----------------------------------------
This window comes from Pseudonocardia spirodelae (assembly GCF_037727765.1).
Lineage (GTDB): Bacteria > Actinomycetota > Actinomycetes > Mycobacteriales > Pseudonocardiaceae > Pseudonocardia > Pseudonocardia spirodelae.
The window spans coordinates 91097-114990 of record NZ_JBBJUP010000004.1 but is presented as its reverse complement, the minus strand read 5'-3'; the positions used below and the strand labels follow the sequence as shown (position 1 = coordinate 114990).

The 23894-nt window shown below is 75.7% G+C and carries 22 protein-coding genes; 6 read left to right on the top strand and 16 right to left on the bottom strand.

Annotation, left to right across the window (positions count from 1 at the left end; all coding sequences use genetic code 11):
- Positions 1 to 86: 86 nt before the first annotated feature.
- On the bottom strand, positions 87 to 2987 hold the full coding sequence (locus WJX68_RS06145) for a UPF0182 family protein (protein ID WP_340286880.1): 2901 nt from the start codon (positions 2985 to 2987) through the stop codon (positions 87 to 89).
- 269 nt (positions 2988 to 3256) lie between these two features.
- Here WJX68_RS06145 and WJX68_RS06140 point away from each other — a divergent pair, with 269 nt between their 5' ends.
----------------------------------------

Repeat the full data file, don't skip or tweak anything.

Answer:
This window comes from Pseudonocardia spirodelae (assembly GCF_037727765.1).
Lineage (GTDB): Bacteria > Actinomycetota > Actinomycetes > Mycobacteriales > Pseudonocardiaceae > Pseudonocardia > Pseudonocardia spirodelae.
The window spans coordinates 91097-114990 of record NZ_JBBJUP010000004.1 but is presented as its reverse complement, the minus strand read 5'-3'; the positions used below and the strand labels follow the sequence as shown (position 1 = coordinate 114990).

The 23894-nt window shown below is 75.7% G+C and carries 22 protein-coding genes; 6 read left to right on the top strand and 16 right to left on the bottom strand.

Annotation, left to right across the window (positions count from 1 at the left end; all coding sequences use genetic code 11):
- Positions 1 to 86: 86 nt before the first annotated feature.
- On the bottom strand, positions 87 to 2987 hold the full coding sequence (locus WJX68_RS06145) for a UPF0182 family protein (protein ID WP_340286880.1): 2901 nt from the start codon (positions 2985 to 2987) through the stop codon (positions 87 to 89).
- 269 nt (positions 2988 to 3256) lie between these two features.
- Here WJX68_RS06145 and WJX68_RS06140 point away from each other — a divergent pair, with 269 nt between their 5' ends.